Extra police patrol at UK mosques after NZ attack
British police were providing “reassurance patrols” around mosques following the deadly gun rampage in New Zealand on Friday.
London’s Mayor Sadiq Khan and Britain’s top counter-terror officer said the police presence would be stepped up as people went to Friday prayers.
“I want to reassure the Muslim communities in London,” said Khan.
“I have been in touch with the Met Police. There will be highly visible policing around mosques today, as well as armed response officers, as Londoners go to pray.”
Neil Basu, the Met’s national policing chief for counter-terrorism, said: “We will be stepping up reassurance patrols around mosques and increasing engagement with communities of all faith, giving advice on how people and places can protect themselves.
“Together with our intelligence partners we continually monitor the varied threats we face, including to and around places of worship and specific communities across the country,” he said.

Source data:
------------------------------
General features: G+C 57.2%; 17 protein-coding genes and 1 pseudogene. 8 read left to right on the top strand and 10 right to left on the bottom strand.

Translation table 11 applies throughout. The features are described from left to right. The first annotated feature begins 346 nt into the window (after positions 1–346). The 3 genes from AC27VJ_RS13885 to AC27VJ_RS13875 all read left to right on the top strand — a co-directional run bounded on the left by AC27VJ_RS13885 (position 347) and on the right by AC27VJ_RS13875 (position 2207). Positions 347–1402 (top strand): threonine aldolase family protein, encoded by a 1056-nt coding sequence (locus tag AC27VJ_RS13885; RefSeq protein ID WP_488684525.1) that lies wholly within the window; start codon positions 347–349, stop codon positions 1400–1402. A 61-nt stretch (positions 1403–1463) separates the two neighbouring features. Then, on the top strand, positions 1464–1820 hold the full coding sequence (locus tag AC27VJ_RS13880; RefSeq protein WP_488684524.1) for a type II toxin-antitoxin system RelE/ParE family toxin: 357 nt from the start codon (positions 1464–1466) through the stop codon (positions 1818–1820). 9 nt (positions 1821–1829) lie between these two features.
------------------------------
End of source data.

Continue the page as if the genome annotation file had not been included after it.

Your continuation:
Harun Khan, head of the Muslim Council of Britain said British Muslims preparing for Friday prayers “do so with the anxiety as to whether our mosques and communities are safe in the face of unabated Islamophobia and hostility against Muslims”.
The MCB said two mosques in Newcastle and Manchester had been targeted by vandals who spray-painted Nazi swastika symbols in the past two months.
London has previously heightened security measures around mosques following terror attacks.
Extra patrols were deployed after the Finsbury Park attack on 19 June, 2017.
Attacker Darren Osborne drove a van into pedestrians leaving a Muslim welfare centre near the well-known Finsbury Park Mosque in north London.
One person was killed and several others were injured.
Osborne was arrested at the scene and sentenced to life imprisonment.
Basu said British counter-terror officers were ready to support their colleagues in New Zealand in responding to and investigating Friday’s attack.
An extremist armed with semi-automatic weapons rampaged through two mosques in the New Zealand city of Christchurch during afternoon prayers Friday, killing 49 worshippers and wounding dozens more.
Basu said places of worship could use an online training package for advice on protective security and how to respond in case of an incident.